Inflation at 3%, but 2% target is not near

Inflation in June grew at its slowest pace in over two years, according to new data from the Labor Bureau. This is seen as an encouraging sign that the Federal Reserve (Fed) is on track to meet its benchmark target rate of 2%. The year-over-year inflation rate dropped from 4% in May to 3% in June, mainly due to falling energy and transportation prices. The latest consumer price index report indicates that core inflation, which excludes volatile food and energy prices, only grew by 0.2% month-over-month in June. This is a significant slowdown compared to the previous six months, where it consistently rose by 0.4% or more.

Core inflation is closely monitored by the Fed as it is considered a more accurate measure of where inflation is headed. The recent slowdown in core prices is seen as putting inflation back in the Fed's desired range. However, despite the drop, core inflation still stands at 4.8% year-over-year in June, down from 5.6% in January. With core inflation accounting for nearly 80% of all items in the consumer price index, a faster rate of deceleration will be needed for the Fed to reach its target inflation rate of 2%. Economists at Wells Fargo anticipate that inflation will not reach 2% until at least after 2024.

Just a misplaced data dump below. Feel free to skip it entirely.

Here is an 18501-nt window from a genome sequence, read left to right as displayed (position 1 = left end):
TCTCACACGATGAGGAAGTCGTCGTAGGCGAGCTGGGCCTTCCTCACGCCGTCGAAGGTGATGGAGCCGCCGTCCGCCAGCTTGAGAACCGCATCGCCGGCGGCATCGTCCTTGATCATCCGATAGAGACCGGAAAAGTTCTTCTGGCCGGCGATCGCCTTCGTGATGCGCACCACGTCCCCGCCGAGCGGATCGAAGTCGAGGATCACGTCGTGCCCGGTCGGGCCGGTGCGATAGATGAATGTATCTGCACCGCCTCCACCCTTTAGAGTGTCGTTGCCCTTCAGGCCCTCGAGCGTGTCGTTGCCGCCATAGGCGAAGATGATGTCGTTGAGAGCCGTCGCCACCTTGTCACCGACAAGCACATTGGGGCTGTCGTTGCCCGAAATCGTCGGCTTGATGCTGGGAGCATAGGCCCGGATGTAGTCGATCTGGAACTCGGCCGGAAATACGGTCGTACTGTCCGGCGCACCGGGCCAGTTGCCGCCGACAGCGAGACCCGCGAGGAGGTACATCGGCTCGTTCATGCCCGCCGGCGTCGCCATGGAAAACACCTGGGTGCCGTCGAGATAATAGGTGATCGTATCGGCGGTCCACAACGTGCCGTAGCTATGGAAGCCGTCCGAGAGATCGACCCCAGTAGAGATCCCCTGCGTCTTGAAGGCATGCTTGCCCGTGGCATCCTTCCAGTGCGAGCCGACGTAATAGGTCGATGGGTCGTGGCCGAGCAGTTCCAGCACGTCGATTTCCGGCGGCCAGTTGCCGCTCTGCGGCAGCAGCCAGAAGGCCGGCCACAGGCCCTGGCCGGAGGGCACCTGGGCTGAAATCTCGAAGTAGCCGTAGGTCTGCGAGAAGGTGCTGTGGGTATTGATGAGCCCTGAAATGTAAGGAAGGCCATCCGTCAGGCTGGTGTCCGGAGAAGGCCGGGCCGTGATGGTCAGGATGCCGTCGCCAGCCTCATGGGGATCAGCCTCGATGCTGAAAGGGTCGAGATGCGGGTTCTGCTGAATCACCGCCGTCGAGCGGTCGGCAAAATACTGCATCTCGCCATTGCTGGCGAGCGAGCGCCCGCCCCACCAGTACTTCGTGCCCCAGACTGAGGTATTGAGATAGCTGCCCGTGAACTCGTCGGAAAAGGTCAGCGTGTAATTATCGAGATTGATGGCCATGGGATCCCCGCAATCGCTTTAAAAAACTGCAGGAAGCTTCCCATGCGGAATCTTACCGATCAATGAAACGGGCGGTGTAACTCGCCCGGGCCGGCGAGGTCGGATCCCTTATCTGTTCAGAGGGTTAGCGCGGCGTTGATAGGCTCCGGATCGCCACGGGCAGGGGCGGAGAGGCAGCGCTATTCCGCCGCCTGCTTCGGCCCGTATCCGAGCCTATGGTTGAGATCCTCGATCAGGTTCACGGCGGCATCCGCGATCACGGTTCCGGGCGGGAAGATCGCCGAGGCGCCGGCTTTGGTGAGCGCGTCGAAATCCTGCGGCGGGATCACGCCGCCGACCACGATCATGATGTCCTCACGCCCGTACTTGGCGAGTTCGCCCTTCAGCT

To combat inflation, the Fed has been raising its benchmark interest rate, making borrowing more expensive. Currently, the benchmark interest rate stands between 5% and 5.25%. Despite these efforts, inflationary pressures from a resilient economy and job market still remain. As a result, it is widely expected that the Fed will announce a 0.25 percentage point rate hike when it meets later this month. The probability of such an increase is estimated to be 92.4% according to the CME FedWatch Tool. This means borrowing will continue to become more expensive for consumers, affecting credit cards, loans, and auto financing.

Overall, while the recent slowdown in inflation is seen as positive, experts believe that reaching the Fed's target rate of 2% is still a ways away. The cautious approach taken by the Fed reflects the uncertain nature of the inflation trajectory. As a result, it is likely that the Fed will continue to monitor the situation closely and make gradual adjustments to interest rates as needed.


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